Predatory lending does not end at excessive interest rates and hidden charges. Some digital lenders have taken it a notch higher by completely disregarding data privacy regulations.

In a joint report by Ikigai Innovation Initiative, Tech Hive Advisory, Reg Compass, and NaijaSecForce, it was revealed that some Digital lenders violate the data protection rights of their users. Some of these violations included excessive data collection, listening to user’s phone calls, reading SMS, installing trackers capable of profiling users, and sharing personal data with third parties without obtaining user consent.

House of Representative member, Honorable Akin Alabi recently took to Twitter to call out Lotus Credit, who he claimed had harassed him via a WhatsApp chat and threatened to list him as an accomplice if he does not contact the defaulter.

In recent times, regulators have begun to hold digital lenders with a stronger arm. Soko Loan, a popular digital lender, was fined the sum of Ten million Naira by The National Information Technology Development Agency for data invasion. This was on the back of a series of complaints against the company for unauthorized disclosures, failure to protect customers’ personal data, defamation of character, and carrying out the necessary due diligence as enshrined in the Nigeria Data Protection Regulation (NDPR).

Traditional banking institutions offer some respite

Recently, traditional banking institutions have forayed into the unsecured personal lending space. Banks like GTBank, Stanbic IBTC, and Access Bank currently offer instant personal loans at interest rates less than 2.5% per month.

“Commercial banks have really helped regarding offering access to cheap credit. I remember reaching out to my banker at a facility, and I was really wowed. Bro! it was cheap!” says Tayo, an auditor at a top audit firm in Nigeria.

However, the fact that these loan offers are only available to clients who have been able to meet some set criteria from the bank (e.g., Operated their bank accounts for a period as stipulated by the bank) leaves other individuals who are not that lucky at the mercy of digital lenders.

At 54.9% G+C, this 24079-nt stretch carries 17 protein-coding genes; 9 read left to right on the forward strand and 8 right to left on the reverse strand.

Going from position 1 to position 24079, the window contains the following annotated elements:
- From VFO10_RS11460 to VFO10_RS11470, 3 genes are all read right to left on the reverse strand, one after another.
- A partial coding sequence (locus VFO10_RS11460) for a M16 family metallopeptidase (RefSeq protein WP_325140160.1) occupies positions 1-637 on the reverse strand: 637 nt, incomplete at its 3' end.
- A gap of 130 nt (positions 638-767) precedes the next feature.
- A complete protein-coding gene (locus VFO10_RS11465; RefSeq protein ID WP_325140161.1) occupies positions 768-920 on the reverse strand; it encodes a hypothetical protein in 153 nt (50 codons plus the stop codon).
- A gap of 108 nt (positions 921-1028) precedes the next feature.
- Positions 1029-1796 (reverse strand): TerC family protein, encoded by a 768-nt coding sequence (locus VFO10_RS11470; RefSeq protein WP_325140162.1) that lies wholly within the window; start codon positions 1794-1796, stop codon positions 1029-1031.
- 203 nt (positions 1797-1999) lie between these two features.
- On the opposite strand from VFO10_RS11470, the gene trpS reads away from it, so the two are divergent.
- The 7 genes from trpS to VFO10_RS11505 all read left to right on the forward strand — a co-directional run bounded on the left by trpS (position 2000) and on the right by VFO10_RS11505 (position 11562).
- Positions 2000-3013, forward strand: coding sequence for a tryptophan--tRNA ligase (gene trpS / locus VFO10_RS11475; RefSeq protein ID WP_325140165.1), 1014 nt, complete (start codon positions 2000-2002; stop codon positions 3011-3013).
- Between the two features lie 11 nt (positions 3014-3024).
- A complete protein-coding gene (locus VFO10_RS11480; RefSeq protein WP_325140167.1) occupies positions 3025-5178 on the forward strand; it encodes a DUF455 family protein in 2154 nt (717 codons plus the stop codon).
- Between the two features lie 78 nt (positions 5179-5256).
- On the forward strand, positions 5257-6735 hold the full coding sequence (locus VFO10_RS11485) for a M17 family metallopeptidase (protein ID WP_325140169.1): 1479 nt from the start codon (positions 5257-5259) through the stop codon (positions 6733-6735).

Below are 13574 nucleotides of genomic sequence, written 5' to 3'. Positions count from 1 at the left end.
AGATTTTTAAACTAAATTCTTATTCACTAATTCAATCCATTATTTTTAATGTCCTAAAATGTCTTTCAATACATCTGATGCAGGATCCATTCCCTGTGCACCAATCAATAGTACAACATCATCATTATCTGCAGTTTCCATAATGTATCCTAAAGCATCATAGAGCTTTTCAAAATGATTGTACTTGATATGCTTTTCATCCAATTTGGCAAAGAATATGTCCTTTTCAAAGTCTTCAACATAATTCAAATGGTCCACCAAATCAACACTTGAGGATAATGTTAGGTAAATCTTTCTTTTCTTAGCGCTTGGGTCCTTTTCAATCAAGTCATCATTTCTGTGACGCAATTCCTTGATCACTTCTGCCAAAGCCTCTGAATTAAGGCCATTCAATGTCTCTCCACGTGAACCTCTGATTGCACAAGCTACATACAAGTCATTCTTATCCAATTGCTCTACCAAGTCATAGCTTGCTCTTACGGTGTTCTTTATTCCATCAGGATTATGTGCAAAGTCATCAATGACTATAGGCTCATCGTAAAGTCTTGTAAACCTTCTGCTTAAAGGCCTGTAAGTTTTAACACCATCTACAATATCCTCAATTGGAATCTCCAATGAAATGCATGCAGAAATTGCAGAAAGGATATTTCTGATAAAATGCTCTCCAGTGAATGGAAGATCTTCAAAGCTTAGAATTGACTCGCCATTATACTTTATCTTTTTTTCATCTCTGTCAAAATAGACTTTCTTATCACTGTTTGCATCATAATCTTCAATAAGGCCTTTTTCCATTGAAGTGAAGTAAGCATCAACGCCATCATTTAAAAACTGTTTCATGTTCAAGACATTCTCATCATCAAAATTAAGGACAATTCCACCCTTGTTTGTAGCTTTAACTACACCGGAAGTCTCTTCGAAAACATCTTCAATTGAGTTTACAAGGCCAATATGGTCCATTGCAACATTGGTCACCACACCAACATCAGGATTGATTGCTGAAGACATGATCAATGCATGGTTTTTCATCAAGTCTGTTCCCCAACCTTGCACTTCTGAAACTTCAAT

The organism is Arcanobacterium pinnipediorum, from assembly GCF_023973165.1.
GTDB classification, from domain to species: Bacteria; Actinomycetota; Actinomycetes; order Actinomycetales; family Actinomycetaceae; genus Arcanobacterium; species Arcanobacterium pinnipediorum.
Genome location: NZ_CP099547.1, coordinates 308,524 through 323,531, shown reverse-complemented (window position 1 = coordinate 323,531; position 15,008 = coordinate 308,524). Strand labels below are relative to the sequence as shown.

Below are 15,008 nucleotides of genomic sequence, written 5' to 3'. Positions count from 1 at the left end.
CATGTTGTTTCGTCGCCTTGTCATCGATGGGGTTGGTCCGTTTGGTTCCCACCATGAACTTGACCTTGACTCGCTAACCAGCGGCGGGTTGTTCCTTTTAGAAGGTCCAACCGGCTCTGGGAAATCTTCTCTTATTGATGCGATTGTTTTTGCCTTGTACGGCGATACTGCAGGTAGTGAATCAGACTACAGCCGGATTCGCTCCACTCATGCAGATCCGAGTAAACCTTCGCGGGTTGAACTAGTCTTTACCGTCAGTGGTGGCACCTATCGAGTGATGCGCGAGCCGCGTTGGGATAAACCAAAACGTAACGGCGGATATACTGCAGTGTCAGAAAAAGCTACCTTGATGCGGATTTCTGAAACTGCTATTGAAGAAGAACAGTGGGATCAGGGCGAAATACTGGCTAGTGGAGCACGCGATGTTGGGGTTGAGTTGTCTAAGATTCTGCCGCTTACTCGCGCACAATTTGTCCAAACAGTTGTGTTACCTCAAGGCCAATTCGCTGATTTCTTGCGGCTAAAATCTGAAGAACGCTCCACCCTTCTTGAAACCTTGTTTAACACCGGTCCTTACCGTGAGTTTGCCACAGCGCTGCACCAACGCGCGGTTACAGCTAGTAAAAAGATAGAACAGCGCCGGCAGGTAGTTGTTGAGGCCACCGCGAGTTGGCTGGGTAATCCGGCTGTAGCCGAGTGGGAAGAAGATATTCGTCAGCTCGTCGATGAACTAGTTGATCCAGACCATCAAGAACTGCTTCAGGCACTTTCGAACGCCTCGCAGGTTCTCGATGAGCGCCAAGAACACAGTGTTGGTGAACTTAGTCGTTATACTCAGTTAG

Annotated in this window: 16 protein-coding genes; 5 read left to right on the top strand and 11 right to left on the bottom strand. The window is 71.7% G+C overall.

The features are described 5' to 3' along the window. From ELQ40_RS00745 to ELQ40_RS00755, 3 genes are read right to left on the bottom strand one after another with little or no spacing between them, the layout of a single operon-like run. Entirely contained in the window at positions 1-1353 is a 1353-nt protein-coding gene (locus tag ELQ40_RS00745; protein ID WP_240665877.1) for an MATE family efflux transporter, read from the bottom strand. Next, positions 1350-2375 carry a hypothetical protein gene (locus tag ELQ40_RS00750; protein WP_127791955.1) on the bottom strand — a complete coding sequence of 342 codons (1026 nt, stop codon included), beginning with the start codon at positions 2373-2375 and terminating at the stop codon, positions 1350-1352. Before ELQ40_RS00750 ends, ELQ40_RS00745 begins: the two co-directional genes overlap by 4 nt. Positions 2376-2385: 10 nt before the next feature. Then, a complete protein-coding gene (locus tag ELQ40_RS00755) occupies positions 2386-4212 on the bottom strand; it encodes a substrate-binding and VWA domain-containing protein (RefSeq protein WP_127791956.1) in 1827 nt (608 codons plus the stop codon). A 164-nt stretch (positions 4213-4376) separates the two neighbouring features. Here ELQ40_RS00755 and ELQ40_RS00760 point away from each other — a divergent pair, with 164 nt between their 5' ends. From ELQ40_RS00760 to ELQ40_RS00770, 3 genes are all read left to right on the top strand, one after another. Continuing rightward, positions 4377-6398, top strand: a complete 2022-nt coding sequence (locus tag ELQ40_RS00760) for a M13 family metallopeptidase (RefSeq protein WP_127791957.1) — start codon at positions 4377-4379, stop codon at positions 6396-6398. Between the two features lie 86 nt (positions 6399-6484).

What's it like from a lender’s perspective?

For Mejero Emmanuella, CEO of Pennee - a startup that provides small businesses with loans and management tools. The above-market interest rates are a reflection of the market. However, she feels that credit providers have the responsibility of full disclosure of interest rates to help borrowers make better decisions.

“The market is tough, capital is expensive - People are doing what they can to get a sustainable business. However, is there an alternative? Yes, it’s just more hard work and less virality. At the end of the day, I feel like credit providers should make their users fully aware of the interest rate they are paying so that they can make informed decisions” - Mejero Emmanuella, CEO at Pennee

On the question of risk management and the need to curb default, Emmanuella, whose company boasts of a sub 3% default rate, believes that lenders should be flexible in their approach as there is a thin line between being risk-averse and slowly morphing into a traditional bank.

She had this to say about risk management with lenders, “Risk management with loans is a continuous process. You cannot be 100% risk-averse, or else you become like the banks - providing loans for the seemingly overfunded. You have to give profiles the benefit of the doubt. It is personally important to me that the loans I provide can be paid back sustainably by the beneficiaries. So that involves some tests, here and there, before we scale what we have found to be true. That is also ridding ourselves of bias too and being swift to reconfigure risk lines when it is veering towards danger.”

Conclusion

The introduction of digital lending has provided a source of easily accessible credit to individuals whom the traditional financial system would have otherwise disenfranchised. However, the infiltration of digital lenders involved in predatory lending practices presents the need for the players in the space to actively curb the menace.

Government agencies like The National Information Technology Development Agency (NITDA) and The Federal Competition and Consumer Protection Commission should be actively involved in cases against lenders accused of predatory lending.

Also, the emergence of API Fintechs like Mono and Indicina has made it easier for digital lenders to access detailed financial information, which would help with determining interest rates, commensurate to the risk they would be undertaking and hence removes the need for arbitrary rates.